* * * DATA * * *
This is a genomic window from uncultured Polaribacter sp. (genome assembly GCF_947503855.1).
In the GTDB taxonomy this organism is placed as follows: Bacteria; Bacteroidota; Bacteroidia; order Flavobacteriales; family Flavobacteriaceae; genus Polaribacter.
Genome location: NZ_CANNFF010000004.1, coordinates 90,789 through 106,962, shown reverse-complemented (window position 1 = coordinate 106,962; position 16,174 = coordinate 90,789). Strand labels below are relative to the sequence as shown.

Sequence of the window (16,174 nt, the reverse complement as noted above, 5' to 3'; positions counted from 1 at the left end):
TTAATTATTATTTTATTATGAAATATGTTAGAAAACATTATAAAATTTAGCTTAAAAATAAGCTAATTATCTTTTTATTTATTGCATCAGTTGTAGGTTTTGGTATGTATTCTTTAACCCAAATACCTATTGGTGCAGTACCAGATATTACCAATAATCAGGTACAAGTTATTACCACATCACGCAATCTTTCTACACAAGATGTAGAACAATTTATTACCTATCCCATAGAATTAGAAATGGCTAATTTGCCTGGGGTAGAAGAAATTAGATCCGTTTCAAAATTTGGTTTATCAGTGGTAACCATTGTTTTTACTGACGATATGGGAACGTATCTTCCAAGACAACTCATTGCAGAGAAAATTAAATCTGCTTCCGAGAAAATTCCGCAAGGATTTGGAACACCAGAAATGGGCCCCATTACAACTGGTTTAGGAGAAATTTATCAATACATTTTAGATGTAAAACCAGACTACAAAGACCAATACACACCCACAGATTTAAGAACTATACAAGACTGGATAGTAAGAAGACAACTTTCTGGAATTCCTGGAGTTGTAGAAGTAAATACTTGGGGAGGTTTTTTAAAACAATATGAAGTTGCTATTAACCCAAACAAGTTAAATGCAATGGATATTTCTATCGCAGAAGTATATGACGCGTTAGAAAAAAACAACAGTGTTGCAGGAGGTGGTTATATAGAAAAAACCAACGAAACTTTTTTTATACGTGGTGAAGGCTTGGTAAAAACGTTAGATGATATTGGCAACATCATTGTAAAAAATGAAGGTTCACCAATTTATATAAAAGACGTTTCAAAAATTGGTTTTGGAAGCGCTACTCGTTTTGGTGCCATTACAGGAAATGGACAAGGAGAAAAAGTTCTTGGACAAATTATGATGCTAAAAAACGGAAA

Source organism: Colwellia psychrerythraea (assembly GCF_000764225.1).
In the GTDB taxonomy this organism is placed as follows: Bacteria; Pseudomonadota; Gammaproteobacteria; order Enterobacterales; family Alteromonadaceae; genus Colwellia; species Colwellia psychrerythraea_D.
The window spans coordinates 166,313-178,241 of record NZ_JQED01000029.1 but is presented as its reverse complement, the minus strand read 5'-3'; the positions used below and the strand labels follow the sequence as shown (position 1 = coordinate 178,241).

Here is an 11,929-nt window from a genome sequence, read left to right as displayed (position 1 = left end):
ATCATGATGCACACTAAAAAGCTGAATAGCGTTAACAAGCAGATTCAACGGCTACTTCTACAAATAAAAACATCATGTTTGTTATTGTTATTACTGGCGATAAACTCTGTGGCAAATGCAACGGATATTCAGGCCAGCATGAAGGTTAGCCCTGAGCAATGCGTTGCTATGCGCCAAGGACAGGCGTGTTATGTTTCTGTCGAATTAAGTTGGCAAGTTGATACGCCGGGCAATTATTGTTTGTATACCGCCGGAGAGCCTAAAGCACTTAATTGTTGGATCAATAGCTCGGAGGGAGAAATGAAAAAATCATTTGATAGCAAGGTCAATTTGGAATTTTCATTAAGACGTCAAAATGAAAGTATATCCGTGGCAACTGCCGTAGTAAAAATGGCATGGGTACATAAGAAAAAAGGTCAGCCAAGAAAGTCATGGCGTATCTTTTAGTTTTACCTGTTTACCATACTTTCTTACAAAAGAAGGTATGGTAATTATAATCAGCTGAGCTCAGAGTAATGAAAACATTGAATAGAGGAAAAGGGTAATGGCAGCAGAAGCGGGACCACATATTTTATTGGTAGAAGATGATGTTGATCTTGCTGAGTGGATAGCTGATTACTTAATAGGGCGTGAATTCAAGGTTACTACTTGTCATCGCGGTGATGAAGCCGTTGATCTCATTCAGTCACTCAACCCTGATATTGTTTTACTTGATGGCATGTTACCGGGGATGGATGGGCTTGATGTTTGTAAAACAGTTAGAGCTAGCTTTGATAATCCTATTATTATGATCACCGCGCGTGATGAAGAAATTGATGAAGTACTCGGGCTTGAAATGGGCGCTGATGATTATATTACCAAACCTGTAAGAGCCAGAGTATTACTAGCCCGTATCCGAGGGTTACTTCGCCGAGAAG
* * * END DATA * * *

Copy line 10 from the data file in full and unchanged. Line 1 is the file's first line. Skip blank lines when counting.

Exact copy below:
ATCATGATGCACACTAAAAAGCTGAATAGCGTTAACAAGCAGATTCAACGGCTACTTCTACAAATAAAAACATCATGTTTGTTATTGTTATTACTGGCGATAAACTCTGTGGCAAATGCAACGGATATTCAGGCCAGCATGAAGGTTAGCCCTGAGCAATGCGTTGCTATGCGCCAAGGACAGGCGTGTTATGTTTCTGTCGAATTAAGTTGGCAAGTTGATACGCCGGGCAATTATTGTTTGTATACCGCCGGAGAGCCTAAAGCACTTAATTGTTGGATCAATAGCTCGGAGGGAGAAATGAAAAAATCATTTGATAGCAAGGTCAATTTGGAATTTTCATTAAGACGTCAAAATGAAAGTATATCCGTGGCAACTGCCGTAGTAAAAATGGCATGGGTACATAAGAAAAAAGGTCAGCCAAGAAAGTCATGGCGTATCTTTTAGTTTTACCTGTTTACCATACTTTCTTACAAAAGAAGGTATGGTAATTATAATCAGCTGAGCTCAGAGTAATGAAAACATTGAATAGAGGAAAAGGGTAATGGCAGCAGAAGCGGGACCACATATTTTATTGGTAGAAGATGATGTTGATCTTGCTGAGTGGATAGCTGATTACTTAATAGGGCGTGAATTCAAGGTTACTACTTGTCATCGCGGTGATGAAGCCGTTGATCTCATTCAGTCACTCAACCCTGATATTGTTTTACTTGATGGCATGTTACCGGGGATGGATGGGCTTGATGTTTGTAAAACAGTTAGAGCTAGCTTTGATAATCCTATTATTATGATCACCGCGCGTGATGAAGAAATTGATGAAGTACTCGGGCTTGAAATGGGCGCTGATGATTATATTACCAAACCTGTAAGAGCCAGAGTATTACTAGCCCGTATCCGAGGGTTACTTCGCCGAGAAG